- Sir Hubert von Herkomer (1849–1914), artist, film and theatre director
- Alois Wolfmüller (1864–1948), inventor and aeronautical engineer
- Wilhelm Ritter von Leeb (1876–1956), World War II field marshal and war criminal
- George Remus (1878–1952), attorney and famed bootlegger during U.S. Prohibition
- Adolf Hitler (1889–1945), dictator (was in prison in Landsberg 1923/24)
- Luise Rinser (1911–2002), writer and politician
- Johnny Cash (1932–2003), American singer/songwriter stationed in the Landsberg-Lech Airbase from 1951 until his discharge in 1954 while serving in the U.S. Air Force
- Siegfried Rauch (1932–2018), actor
- Samuel Bak (born 1933), painter and writer
- Anton Posset (1941–2015), holocaust researcher and founder of the European Holocaust Memorial located in Landsberg
- Erwin Neher (born 1944), biologist
- Julian Nagelsmann (born 1987), football manager
- Michael Unterbuchner (born 1988), darts player
- Florian Neuhaus (born 1997), footballer
Twin towns – sister citiesEdit
Landsberg is home to the following sports clubs:
|TSV Landsberg||Football||Landesliga Bayern||1882|
|Landsberg Riverkings||Ice hockey||Regionalliga (Bayernliga)||2008|
|Landsberg X-PRESS||American football||Regionalliga Süd||2007|
|Jahn Landsberg||Football||A-Klasse Oberbayern||1923|
|Türkspor Landsberg||Football||A-Klasse Oberbayern||--|
|Landsberg Cruisaders||Baseball||Bezirksliga Bayern||2003|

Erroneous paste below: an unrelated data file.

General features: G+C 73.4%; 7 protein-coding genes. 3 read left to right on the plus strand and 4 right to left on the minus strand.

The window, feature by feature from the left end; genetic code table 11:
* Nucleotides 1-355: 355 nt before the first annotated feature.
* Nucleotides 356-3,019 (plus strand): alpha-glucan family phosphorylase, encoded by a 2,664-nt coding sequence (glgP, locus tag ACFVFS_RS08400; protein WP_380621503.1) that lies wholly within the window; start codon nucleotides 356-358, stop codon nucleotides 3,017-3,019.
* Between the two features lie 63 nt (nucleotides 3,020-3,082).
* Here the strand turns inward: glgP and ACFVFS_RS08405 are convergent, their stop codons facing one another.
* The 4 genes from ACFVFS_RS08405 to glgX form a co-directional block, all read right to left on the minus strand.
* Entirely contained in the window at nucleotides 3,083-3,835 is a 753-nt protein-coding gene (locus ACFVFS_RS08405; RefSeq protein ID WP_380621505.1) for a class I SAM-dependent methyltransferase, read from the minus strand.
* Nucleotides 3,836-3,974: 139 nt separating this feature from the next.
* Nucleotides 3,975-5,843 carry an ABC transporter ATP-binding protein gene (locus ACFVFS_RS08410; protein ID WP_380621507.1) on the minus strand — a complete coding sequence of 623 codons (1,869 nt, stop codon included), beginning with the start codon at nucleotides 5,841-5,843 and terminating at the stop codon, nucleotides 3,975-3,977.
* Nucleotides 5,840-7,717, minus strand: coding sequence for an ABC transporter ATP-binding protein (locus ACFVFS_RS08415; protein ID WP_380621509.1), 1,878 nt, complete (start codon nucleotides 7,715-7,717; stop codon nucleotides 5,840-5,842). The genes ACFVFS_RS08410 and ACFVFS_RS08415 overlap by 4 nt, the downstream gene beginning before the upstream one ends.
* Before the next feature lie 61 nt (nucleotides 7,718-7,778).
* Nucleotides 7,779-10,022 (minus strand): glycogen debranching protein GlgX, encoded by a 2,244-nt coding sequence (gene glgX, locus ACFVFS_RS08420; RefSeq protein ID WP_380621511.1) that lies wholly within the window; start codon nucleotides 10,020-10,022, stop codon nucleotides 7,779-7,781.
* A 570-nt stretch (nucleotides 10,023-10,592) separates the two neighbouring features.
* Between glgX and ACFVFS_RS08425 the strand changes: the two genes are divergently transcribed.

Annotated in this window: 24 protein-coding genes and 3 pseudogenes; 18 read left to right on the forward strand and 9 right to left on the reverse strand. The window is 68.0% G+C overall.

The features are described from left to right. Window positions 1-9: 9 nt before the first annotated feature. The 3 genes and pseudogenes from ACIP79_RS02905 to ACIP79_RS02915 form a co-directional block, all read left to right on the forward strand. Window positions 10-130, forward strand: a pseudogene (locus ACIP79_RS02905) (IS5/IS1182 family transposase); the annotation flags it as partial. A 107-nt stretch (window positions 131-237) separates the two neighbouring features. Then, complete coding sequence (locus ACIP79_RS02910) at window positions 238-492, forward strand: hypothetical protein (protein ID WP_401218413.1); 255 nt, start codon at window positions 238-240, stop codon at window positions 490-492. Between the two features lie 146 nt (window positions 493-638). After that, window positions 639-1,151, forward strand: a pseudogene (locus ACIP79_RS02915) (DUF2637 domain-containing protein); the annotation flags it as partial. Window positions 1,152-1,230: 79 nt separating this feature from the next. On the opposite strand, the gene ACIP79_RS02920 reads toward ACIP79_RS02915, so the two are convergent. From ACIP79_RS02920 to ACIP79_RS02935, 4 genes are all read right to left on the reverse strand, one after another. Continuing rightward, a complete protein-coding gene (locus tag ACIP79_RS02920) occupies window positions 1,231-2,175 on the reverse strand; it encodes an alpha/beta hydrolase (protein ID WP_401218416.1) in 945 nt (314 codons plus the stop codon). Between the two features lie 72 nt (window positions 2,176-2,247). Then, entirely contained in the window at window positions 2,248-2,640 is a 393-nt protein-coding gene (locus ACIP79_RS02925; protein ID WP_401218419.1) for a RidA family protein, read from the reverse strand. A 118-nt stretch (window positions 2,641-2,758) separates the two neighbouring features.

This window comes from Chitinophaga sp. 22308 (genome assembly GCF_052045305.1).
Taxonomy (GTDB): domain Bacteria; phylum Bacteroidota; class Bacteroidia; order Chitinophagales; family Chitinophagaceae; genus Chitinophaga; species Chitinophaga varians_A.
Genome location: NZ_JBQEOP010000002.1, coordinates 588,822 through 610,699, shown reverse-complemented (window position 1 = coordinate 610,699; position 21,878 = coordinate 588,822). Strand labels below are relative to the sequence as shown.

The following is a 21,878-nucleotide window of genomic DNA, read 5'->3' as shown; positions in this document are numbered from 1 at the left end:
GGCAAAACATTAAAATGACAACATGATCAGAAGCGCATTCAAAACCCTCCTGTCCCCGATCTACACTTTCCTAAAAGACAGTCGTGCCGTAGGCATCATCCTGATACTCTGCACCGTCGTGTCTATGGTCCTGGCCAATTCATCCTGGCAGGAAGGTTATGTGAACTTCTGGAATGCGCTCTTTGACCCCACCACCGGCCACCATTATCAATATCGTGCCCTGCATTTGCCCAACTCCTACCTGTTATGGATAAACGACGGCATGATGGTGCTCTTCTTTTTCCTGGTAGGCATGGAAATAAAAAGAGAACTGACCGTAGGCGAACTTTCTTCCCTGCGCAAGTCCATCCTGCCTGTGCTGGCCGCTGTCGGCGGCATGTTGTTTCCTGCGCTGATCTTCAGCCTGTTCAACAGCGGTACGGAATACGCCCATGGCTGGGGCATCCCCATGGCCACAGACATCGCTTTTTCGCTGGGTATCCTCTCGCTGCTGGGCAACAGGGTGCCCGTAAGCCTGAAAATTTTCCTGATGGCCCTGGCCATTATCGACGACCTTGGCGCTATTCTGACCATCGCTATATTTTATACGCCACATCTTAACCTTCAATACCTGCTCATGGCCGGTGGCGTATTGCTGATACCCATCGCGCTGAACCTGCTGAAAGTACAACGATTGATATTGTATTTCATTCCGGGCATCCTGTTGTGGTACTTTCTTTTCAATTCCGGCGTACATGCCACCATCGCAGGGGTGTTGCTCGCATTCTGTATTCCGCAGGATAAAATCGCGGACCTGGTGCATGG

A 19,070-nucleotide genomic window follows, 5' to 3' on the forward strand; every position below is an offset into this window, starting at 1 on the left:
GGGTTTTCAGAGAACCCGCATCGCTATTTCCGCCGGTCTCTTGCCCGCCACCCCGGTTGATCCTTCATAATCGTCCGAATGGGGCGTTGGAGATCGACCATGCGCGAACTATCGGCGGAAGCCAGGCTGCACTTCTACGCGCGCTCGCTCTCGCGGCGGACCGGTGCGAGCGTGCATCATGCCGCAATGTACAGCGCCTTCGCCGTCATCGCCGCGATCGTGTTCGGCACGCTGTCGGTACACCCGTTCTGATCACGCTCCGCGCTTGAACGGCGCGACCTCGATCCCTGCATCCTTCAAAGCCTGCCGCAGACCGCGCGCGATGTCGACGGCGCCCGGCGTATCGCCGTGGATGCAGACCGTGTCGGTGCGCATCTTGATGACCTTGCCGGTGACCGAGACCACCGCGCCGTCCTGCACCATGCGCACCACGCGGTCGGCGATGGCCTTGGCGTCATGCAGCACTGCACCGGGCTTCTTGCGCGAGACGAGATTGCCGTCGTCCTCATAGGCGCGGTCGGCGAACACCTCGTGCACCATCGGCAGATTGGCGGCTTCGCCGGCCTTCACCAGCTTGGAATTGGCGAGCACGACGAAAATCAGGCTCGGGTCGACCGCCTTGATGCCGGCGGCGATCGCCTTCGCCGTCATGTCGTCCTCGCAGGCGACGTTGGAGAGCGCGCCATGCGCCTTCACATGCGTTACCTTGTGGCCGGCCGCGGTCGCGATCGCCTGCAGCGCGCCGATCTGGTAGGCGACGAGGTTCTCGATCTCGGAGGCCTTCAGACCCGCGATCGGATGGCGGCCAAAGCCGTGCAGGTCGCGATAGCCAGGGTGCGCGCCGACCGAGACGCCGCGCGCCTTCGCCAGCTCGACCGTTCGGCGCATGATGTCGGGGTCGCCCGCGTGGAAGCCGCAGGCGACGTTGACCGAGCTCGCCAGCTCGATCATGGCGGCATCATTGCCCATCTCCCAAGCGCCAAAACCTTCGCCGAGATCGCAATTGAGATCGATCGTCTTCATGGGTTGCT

|Landsberg Kodiacs||Softball||Landesliga Bayern||2009|
|Landsberg BB-Dance Camp||Dance||Boogie Woogie Dance Festival||1987|
- Burgett, Daniel R. (2001). Beyond the Rhine. New York: Dell Publishing. pp. 119–134.
- Thomas Raithel, Die Strafanstalt Landsberg am Lech und der Spöttinger Friedhof (1944-1958). Eine Dokumentation im Auftrag des Instituts für Zeitgeschichte München-Berlin (München: Oldenbourg 2009).
- Liste der ersten Bürgermeister/Oberbürgermeister in kreisangehörigen Gemeinden, Bayerisches Landesamt für Statistik, 15 July 2021.
- "Tabellenblatt "Daten 2", Statistischer Bericht A1200C 202041 Einwohnerzahlen der Gemeinden, Kreise und Regierungsbezirke". Bayerisches Landesamt für Statistik (in German). June 2021.
- Landsberg - the City of the Youth during WWII article by Anton Posset and the Citizens´Association "Landsberg in the 20th Century", see also Citizens´Association European Holocaust Memorial Foundation: „Landsberg: The City of Youth
- The future began at DP-Camp Landsberg article by Anton Posset. See also:This article traces the origin and history of the DP-camp Landsberg between 1945 and 1952.
- Original movie of the U.S. Army: liberation of the concentration camp Kaufering IV (by Landsberg Lech), in April 1945: This film and the photos, made by the U.S. Army, served as a template for Part 9 "Band of Brothers" given from the archive of Anton Posset to the film team.
- Hammerman, Ilana (6 December 2019). "A Picturesque Bavarian Town Shows That Germany Isn't Confronting Its Nazi Past". Haaretz. Retrieved 6 December 2019.
- English Homepage of the Association: Bürgervereingung Landsberg im 20. Jahrhundert zur Erfoschung der Landsberger Zeitgeschichte
- Hilburn, Robert (2014). Johnny Cash : the life (First Back Bay paperback ed.). New York. ISBN 0-316-19474-3. OCLC 871788423.
- "Partnerstädte". landsberg.de (in German). Landsberg am Lech. Retrieved 2021-02-18.
|Wikimedia Commons has media related to Landsberg am Lech.|
- Official Website (in German)
- European Holocaust Memorial Citizens´Association European Holocaust Memorial Foundation
- The Holocaust in the Landsberg area - Citizens´ Association "Landsberg in the 20th Century" (English)
- Landsberger lager-cajtung (Landsberg am Lech, Germany), B1110 is a digitized periodical at the Leo Baeck Institute, New York